Adobe uses their community to do exactly that. They connect their customers to experts internally and externally to foster creativity and hear direct feedback about their products. Topics can be submitted by any registered user, they have added in gamification to encourage people to post and answer questions, and they use it as an opportunity to share training and other knowledge assets.
Knowledge Management Systems will Elevate your Business
Each of these Knowledge Management System Examples facilitate the transfer of knowledge to stakeholders. But they do serve different functions and their features vary greatly. As your company scales and evolves, you will likely need to add multiple KMSs to your environment. When going to market it's important to understand what use cases you require and how those interact with existing processes or tools.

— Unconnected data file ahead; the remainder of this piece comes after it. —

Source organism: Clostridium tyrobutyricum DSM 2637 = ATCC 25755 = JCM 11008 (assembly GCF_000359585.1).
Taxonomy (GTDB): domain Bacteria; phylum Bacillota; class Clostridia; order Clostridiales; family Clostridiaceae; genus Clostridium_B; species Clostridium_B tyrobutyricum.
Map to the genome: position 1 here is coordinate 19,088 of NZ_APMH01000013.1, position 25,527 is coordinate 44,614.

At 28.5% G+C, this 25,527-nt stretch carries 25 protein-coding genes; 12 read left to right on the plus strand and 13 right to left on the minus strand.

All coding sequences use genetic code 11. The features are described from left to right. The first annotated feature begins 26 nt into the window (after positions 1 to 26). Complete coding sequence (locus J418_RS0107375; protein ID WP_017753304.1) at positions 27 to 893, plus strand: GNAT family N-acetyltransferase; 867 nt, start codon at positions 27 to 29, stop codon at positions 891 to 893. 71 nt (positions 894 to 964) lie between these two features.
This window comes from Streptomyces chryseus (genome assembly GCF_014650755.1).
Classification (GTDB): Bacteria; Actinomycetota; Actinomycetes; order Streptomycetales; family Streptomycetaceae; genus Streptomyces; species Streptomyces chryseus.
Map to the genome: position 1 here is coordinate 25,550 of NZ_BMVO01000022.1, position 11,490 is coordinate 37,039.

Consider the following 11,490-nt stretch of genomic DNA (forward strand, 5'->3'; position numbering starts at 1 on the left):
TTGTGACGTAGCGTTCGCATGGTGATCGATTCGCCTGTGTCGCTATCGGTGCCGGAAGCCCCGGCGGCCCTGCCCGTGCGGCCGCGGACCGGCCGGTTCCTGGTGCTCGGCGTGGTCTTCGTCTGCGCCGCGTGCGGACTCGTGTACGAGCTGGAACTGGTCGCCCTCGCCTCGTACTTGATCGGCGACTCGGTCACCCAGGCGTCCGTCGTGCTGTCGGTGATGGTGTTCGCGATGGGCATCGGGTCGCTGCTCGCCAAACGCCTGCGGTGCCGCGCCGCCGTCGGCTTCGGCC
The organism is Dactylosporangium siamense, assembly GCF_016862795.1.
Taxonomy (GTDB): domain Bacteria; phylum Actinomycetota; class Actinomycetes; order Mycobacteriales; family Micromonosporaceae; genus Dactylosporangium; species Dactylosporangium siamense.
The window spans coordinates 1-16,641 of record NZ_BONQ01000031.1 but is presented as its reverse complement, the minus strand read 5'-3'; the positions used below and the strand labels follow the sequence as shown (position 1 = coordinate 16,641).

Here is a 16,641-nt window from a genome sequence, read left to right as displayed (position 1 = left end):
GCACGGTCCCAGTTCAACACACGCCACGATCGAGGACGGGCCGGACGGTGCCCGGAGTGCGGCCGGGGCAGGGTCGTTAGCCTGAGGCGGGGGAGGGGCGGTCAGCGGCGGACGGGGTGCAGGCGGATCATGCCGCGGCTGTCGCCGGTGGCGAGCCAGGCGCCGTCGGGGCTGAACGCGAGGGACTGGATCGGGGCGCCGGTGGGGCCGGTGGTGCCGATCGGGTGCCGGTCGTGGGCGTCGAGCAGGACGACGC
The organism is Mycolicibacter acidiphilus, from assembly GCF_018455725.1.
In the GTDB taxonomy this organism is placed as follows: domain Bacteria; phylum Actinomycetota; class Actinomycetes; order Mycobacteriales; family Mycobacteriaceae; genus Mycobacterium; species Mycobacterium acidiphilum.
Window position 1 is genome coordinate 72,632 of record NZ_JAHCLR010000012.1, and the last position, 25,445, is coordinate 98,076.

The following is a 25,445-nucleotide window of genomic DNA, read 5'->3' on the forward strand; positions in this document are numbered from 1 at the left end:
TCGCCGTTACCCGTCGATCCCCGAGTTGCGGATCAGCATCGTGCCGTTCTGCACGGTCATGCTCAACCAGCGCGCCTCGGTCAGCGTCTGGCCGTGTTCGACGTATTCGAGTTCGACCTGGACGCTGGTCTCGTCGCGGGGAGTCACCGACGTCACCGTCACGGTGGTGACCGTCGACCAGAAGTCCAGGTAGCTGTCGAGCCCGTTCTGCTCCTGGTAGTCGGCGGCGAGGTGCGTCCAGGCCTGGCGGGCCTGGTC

Consider the business objectives you want to achieve:
- Internal vs external sharing
- Specific questions vs generic overview
- Files and documents vs other media
Consider the lifecycle of your assets:
- Who will be accessing the assets and how often?
- Who creates the assets
- Does knowledge change or evolve frequently or infrequently?
Once you understand these needs, you can confidently go to market for the type of KMS your business requires and start to recognize the benefits of sharing knowledge more widely and consistently across the company and your users.
Knowledge Management Systems are the foundation of scale. They enable repetitive tasks to be streamlined, reduce the time to deliver knowledge, democratize who can create and access knowledge, share the overhead of updating and archiving outdated assets, and can create better customer and employee experiences.